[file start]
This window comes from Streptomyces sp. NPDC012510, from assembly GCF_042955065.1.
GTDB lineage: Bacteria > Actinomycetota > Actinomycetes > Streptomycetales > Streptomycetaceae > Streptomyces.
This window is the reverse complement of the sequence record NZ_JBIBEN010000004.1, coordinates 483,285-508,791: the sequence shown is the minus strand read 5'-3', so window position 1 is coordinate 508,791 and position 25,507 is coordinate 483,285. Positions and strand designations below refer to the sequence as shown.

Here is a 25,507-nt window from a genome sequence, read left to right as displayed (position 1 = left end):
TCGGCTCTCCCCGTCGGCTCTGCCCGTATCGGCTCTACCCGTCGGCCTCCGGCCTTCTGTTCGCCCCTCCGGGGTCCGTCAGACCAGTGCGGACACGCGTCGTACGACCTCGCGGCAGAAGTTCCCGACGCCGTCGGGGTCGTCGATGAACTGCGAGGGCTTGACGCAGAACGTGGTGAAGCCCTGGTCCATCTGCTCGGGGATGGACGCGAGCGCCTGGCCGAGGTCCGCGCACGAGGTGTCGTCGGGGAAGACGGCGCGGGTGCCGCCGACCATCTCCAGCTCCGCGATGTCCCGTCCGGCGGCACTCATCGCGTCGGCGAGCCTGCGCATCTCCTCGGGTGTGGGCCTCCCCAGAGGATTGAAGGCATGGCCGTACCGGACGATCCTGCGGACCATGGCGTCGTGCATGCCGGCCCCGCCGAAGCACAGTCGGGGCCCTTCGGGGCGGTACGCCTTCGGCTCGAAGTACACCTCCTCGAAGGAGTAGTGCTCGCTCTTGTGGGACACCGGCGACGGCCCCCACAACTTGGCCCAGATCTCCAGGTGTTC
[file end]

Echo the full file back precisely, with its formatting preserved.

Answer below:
This window comes from Streptomyces sp. NPDC012510, from assembly GCF_042955065.1.
GTDB lineage: Bacteria > Actinomycetota > Actinomycetes > Streptomycetales > Streptomycetaceae > Streptomyces.
This window is the reverse complement of the sequence record NZ_JBIBEN010000004.1, coordinates 483,285-508,791: the sequence shown is the minus strand read 5'-3', so window position 1 is coordinate 508,791 and position 25,507 is coordinate 483,285. Positions and strand designations below refer to the sequence as shown.

Here is a 25,507-nt window from a genome sequence, read left to right as displayed (position 1 = left end):
TCGGCTCTCCCCGTCGGCTCTGCCCGTATCGGCTCTACCCGTCGGCCTCCGGCCTTCTGTTCGCCCCTCCGGGGTCCGTCAGACCAGTGCGGACACGCGTCGTACGACCTCGCGGCAGAAGTTCCCGACGCCGTCGGGGTCGTCGATGAACTGCGAGGGCTTGACGCAGAACGTGGTGAAGCCCTGGTCCATCTGCTCGGGGATGGACGCGAGCGCCTGGCCGAGGTCCGCGCACGAGGTGTCGTCGGGGAAGACGGCGCGGGTGCCGCCGACCATCTCCAGCTCCGCGATGTCCCGTCCGGCGGCACTCATCGCGTCGGCGAGCCTGCGCATCTCCTCGGGTGTGGGCCTCCCCAGAGGATTGAAGGCATGGCCGTACCGGACGATCCTGCGGACCATGGCGTCGTGCATGCCGGCCCCGCCGAAGCACAGTCGGGGCCCTTCGGGGCGGTACGCCTTCGGCTCGAAGTACACCTCCTCGAAGGAGTAGTGCTCGCTCTTGTGGGACACCGGCGACGGCCCCCACAACTTGGCCCAGATCTCCAGGTGTTC